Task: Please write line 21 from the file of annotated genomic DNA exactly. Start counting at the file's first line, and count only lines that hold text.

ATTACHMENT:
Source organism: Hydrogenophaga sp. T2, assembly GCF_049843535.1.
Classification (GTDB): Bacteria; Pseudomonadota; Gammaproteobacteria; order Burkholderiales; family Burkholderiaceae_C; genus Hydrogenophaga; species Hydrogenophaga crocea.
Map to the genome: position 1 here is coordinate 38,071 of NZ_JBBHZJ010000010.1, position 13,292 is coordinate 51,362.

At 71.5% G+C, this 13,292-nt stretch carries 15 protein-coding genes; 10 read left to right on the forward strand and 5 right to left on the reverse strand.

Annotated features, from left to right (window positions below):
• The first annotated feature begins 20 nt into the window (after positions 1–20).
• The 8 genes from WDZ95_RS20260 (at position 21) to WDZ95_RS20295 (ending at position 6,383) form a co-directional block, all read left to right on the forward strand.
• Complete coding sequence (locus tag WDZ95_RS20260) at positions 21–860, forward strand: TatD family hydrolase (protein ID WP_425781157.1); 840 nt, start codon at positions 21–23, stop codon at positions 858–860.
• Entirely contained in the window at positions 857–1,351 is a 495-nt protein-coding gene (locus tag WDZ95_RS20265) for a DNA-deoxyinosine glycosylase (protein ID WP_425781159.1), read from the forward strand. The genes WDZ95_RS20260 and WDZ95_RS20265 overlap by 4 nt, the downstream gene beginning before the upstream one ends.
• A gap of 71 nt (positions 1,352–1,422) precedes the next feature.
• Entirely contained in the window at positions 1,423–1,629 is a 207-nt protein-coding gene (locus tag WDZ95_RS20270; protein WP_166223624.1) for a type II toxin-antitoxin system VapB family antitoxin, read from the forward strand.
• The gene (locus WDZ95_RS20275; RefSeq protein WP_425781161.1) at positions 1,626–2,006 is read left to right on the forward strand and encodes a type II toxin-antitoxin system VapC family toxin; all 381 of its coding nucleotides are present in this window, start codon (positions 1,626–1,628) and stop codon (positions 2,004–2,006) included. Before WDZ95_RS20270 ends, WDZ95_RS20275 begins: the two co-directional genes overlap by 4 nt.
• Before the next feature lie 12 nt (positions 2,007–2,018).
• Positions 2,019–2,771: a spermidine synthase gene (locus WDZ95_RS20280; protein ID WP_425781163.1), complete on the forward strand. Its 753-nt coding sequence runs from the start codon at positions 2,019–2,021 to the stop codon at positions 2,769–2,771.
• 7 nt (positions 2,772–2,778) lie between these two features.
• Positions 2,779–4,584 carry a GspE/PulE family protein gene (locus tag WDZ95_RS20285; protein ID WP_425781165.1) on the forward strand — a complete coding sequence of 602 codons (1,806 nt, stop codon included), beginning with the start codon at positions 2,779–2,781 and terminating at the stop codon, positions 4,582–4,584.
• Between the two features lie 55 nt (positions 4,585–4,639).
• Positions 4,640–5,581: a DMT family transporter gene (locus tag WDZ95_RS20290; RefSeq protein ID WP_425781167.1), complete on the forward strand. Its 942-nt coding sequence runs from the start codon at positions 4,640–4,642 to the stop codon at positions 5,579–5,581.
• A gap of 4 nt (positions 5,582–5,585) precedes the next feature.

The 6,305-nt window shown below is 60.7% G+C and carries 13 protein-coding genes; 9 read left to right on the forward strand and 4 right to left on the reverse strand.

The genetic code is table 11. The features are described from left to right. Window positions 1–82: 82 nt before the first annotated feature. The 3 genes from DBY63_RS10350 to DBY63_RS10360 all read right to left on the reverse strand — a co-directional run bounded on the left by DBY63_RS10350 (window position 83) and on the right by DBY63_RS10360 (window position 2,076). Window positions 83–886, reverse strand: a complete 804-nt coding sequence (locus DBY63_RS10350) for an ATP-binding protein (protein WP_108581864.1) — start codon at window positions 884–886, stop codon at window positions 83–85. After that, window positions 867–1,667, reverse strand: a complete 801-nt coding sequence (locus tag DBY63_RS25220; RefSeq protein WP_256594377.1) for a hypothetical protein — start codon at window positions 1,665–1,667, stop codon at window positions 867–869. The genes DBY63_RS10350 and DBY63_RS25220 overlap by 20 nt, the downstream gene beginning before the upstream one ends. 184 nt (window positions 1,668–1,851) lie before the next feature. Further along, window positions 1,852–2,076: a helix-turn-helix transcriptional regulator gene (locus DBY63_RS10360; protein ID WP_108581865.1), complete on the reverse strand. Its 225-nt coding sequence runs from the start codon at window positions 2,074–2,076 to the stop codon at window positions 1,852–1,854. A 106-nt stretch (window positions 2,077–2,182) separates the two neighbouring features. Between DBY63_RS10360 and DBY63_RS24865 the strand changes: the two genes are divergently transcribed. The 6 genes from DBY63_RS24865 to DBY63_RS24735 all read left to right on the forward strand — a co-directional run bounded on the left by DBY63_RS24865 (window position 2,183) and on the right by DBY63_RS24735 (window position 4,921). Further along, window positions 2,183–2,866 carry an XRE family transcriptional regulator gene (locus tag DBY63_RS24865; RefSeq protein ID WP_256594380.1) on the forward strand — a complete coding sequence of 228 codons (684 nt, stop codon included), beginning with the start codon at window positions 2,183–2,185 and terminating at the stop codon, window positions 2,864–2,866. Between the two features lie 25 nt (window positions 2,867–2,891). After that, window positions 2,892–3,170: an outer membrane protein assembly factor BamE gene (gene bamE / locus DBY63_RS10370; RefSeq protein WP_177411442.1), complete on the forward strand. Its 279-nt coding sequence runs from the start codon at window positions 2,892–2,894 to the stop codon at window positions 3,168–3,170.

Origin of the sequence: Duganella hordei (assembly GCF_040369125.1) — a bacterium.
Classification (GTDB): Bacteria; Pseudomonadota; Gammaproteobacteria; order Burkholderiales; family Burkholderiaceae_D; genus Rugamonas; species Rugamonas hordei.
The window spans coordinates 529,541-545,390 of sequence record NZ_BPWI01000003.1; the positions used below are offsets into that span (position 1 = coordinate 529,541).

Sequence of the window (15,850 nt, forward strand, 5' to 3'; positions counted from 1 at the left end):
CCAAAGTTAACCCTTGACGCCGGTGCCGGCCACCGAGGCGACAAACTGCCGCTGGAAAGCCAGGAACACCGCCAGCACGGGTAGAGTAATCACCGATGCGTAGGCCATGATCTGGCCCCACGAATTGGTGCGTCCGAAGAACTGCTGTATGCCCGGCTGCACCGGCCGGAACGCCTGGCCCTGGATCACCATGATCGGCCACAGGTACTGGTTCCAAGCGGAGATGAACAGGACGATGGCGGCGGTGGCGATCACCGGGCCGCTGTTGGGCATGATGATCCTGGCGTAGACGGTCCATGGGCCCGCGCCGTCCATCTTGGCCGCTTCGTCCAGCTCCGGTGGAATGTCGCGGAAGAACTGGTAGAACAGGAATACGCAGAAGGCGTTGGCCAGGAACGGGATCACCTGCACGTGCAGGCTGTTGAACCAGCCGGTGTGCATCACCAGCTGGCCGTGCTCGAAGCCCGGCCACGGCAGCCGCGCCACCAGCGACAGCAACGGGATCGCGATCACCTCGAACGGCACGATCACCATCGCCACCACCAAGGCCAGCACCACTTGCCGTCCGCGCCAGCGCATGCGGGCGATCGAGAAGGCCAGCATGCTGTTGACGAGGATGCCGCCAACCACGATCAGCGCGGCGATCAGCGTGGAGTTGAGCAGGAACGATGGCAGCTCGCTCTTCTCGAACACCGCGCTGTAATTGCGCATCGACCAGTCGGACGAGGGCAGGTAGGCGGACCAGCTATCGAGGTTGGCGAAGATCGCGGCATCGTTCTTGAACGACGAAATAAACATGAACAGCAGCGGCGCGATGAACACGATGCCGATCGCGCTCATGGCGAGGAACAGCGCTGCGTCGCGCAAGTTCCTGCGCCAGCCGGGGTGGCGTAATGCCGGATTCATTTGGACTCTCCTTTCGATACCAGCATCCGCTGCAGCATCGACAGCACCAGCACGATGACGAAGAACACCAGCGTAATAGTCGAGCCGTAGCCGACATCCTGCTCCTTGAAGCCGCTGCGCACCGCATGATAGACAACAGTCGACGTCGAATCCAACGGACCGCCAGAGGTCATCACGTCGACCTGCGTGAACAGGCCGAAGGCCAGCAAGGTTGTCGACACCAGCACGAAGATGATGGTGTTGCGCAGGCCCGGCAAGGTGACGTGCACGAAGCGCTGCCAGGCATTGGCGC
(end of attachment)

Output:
The genetic code is table 11. The features are described from left to right. Window positions 1–82: 82 nt before the first annotated feature. The 3 genes from DBY63_RS10350 to DBY63_RS10360 all read right to left on the reverse strand — a co-directional run bounded on the left by DBY63_RS10350 (window position 83) and on the right by DBY63_RS10360 (window position 2,076). Window positions 83–886, reverse strand: a complete 804-nt coding sequence (locus DBY63_RS10350) for an ATP-binding protein (protein WP_108581864.1) — start codon at window positions 884–886, stop codon at window positions 83–85. After that, window positions 867–1,667, reverse strand: a complete 801-nt coding sequence (locus tag DBY63_RS25220; RefSeq protein WP_256594377.1) for a hypothetical protein — start codon at window positions 1,665–1,667, stop codon at window positions 867–869. The genes DBY63_RS10350 and DBY63_RS25220 overlap by 20 nt, the downstream gene beginning before the upstream one ends. 184 nt (window positions 1,668–1,851) lie before the next feature. Further along, window positions 1,852–2,076: a helix-turn-helix transcriptional regulator gene (locus DBY63_RS10360; protein ID WP_108581865.1), complete on the reverse strand. Its 225-nt coding sequence runs from the start codon at window positions 2,074–2,076 to the stop codon at window positions 1,852–1,854. A 106-nt stretch (window positions 2,077–2,182) separates the two neighbouring features. Between DBY63_RS10360 and DBY63_RS24865 the strand changes: the two genes are divergently transcribed. The 6 genes from DBY63_RS24865 to DBY63_RS24735 all read left to right on the forward strand — a co-directional run bounded on the left by DBY63_RS24865 (window position 2,183) and on the right by DBY63_RS24735 (window position 4,921). Further along, window positions 2,183–2,866 carry an XRE family transcriptional regulator gene (locus tag DBY63_RS24865; RefSeq protein ID WP_256594380.1) on the forward strand — a complete coding sequence of 228 codons (684 nt, stop codon included), beginning with the start codon at window positions 2,183–2,185 and terminating at the stop codon, window positions 2,864–2,866. Between the two features lie 25 nt (window positions 2,867–2,891). After that, window positions 2,892–3,170: an outer membrane protein assembly factor BamE gene (gene bamE / locus DBY63_RS10370; RefSeq protein WP_177411442.1), complete on the forward strand. Its 279-nt coding sequence runs from the start codon at window positions 2,892–2,894 to the stop codon at window positions 3,168–3,170.